Monks given permission to build UK's first Trappist brewery

By James Beeson contact

- Last updated on GMT

Authentic: beer sales profits will be used to maintain the abbey
Authentic: beer sales profits will be used to maintain the abbey
A Cistercian abbey in Leicestershire has been granted permission to build a brewery, which, if accredited, would be the 12th authentic Trappist brewery in the world.

The monks of Mount St Bernard Abbey in Leicestershire have received approval from the North West Leicestershire District Council to convert part of their monastery into a brewery, which will replace a defunct dairy farm.

The brewery is still in the very early stages of planning but, once operational, it will be run by monks living at the abbey. Any profits from the sales of its beer will be used to maintain the abbey and support the monks’ way of life.

If the brewery is accredited by the International Trappist Association it will become just the 12th monastery in the world to produce Trappist beer and the only one in the UK.

Community benefit

The Trappist Association dictates that an authentic Trappist product must be: produced within the walls or in the vicinity of the monastery; in accordance with the direction of the community and in accordance with their rule; and for the benefit of the community and/or their social work.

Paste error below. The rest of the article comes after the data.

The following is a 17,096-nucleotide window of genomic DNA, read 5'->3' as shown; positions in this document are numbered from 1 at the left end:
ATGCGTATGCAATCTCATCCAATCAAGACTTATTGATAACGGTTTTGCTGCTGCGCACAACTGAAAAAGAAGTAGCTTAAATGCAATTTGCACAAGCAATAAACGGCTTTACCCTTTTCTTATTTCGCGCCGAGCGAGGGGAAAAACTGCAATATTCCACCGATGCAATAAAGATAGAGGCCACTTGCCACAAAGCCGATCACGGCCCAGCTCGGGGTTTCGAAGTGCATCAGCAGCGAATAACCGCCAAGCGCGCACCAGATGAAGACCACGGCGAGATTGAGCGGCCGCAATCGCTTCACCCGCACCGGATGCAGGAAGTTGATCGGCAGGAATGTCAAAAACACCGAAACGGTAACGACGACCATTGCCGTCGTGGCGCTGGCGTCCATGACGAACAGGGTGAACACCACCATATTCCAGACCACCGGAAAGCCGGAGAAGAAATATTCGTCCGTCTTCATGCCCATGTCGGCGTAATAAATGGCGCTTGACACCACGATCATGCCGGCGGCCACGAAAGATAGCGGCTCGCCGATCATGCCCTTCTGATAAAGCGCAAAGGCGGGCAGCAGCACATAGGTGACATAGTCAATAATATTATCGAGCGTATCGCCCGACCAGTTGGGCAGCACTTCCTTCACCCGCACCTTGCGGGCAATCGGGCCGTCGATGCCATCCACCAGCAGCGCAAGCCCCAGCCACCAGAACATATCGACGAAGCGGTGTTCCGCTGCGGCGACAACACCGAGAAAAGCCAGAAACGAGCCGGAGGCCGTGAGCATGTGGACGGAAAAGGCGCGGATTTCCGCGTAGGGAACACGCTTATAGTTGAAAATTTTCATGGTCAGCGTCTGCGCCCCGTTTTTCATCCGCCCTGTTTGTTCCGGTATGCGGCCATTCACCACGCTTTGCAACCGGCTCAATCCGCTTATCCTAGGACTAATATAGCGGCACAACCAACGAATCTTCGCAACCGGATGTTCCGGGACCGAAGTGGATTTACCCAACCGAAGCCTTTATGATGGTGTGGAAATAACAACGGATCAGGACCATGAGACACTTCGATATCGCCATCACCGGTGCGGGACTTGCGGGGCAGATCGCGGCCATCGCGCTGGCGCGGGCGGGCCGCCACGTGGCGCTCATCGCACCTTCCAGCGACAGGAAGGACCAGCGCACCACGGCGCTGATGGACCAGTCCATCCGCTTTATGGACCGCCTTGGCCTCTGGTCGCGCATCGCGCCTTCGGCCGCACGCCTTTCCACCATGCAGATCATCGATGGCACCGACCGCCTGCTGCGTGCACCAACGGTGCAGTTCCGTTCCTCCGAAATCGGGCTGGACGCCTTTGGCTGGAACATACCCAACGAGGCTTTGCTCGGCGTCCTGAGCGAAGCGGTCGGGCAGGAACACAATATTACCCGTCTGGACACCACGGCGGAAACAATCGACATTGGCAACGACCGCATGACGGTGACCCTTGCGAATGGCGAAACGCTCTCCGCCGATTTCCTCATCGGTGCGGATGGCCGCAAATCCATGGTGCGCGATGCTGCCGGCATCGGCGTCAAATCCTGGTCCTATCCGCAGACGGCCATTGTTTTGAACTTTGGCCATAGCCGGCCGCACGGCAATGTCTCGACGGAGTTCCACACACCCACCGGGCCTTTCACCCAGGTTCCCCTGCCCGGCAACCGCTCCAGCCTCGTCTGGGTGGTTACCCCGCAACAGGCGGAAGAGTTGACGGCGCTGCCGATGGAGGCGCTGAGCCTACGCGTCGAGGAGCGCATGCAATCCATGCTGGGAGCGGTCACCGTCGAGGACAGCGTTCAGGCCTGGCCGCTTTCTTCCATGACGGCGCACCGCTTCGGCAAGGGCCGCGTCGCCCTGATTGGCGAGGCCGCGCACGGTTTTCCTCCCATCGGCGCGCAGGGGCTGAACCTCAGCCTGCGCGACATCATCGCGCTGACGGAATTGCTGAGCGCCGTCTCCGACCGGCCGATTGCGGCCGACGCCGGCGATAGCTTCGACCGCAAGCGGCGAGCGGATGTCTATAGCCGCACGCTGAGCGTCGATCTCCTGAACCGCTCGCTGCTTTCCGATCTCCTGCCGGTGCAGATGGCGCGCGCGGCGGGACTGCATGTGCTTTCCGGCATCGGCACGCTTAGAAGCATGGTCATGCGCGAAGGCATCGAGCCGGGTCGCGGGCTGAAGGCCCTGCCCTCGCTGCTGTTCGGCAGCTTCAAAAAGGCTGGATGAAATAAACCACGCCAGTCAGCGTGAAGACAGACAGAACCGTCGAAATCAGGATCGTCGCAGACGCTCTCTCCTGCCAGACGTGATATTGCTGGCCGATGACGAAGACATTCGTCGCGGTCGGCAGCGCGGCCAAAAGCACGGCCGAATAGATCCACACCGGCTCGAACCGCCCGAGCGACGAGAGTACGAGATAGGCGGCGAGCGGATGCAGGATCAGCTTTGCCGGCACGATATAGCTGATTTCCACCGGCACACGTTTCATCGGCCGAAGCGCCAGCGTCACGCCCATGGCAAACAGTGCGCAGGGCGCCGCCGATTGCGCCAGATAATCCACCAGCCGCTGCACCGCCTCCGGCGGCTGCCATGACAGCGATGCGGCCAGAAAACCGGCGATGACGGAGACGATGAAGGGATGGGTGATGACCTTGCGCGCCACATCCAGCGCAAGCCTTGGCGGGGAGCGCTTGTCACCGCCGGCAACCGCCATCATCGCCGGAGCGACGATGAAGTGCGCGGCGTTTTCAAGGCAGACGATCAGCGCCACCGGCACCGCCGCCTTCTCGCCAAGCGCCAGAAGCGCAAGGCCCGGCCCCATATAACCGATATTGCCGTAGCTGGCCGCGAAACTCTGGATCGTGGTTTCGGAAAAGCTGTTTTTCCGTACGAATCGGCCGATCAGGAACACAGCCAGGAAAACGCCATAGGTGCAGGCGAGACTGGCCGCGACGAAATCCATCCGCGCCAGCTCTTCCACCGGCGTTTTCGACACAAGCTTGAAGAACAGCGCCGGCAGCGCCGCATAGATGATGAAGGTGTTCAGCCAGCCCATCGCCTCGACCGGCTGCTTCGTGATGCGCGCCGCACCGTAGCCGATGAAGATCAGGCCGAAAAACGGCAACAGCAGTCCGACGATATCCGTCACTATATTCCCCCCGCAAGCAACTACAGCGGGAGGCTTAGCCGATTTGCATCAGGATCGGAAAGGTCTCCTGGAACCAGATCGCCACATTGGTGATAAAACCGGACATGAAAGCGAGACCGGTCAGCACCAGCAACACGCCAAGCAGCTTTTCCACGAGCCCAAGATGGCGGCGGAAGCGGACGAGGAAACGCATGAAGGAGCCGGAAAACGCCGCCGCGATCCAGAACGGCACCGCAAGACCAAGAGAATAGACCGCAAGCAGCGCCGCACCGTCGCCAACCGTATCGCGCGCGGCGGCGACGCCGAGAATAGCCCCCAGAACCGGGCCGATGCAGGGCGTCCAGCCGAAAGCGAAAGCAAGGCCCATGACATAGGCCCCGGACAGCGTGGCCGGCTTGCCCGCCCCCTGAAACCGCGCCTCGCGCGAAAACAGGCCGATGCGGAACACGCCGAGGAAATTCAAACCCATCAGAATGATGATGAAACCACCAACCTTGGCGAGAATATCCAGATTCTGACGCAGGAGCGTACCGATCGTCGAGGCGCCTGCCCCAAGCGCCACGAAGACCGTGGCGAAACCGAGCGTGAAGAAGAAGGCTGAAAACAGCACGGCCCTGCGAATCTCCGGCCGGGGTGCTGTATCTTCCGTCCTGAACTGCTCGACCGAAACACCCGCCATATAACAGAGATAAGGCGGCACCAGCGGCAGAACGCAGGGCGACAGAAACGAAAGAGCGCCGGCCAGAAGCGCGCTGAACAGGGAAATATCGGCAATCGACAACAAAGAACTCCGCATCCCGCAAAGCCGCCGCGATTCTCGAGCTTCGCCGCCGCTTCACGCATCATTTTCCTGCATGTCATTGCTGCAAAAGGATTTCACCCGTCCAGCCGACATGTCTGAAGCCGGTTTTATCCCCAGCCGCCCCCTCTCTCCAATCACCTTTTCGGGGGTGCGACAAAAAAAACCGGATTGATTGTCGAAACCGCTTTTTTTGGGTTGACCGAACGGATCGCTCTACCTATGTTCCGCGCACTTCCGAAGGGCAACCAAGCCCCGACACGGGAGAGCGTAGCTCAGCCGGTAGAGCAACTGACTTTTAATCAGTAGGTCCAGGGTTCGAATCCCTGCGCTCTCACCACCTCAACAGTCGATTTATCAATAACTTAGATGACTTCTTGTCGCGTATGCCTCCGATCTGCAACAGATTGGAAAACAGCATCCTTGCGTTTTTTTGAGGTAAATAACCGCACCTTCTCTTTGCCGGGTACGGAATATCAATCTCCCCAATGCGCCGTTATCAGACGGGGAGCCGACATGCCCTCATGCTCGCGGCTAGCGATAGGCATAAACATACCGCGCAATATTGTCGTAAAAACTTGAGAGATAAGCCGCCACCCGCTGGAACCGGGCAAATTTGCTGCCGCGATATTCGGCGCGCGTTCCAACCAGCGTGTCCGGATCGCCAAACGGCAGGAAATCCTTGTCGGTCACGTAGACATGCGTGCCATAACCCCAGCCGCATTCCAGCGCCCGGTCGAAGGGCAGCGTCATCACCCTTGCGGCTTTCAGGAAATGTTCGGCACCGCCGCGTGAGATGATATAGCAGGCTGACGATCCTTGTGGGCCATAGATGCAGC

The name ‘Trappist’ originates from the La Trappe abbey in Normandy, France, where a movement broke away from the Cistercian Order in the 17th century.

Today, various Trappist monasteries around the world produce products as varied as wine, beer, oil, bread, honey, cheese and cosmetics.

Lowlands tradition

There are currently 11 monasteries in the world that produce Trappist beer. Eight of these are based in Belgium and the Netherlands, while the remaining three hail from Austria, the US and Italy.

Trappist is not a categorical style of beer, but many Trappist beers share common characteristics, such as being top fermented, unpasteurised and bottle conditioned.

Mount St Bernard will be the second beer-producing abbey in the country, with Ampleforth in Yorkshire reviving the tradition in 2012. 

Related topics: Beer

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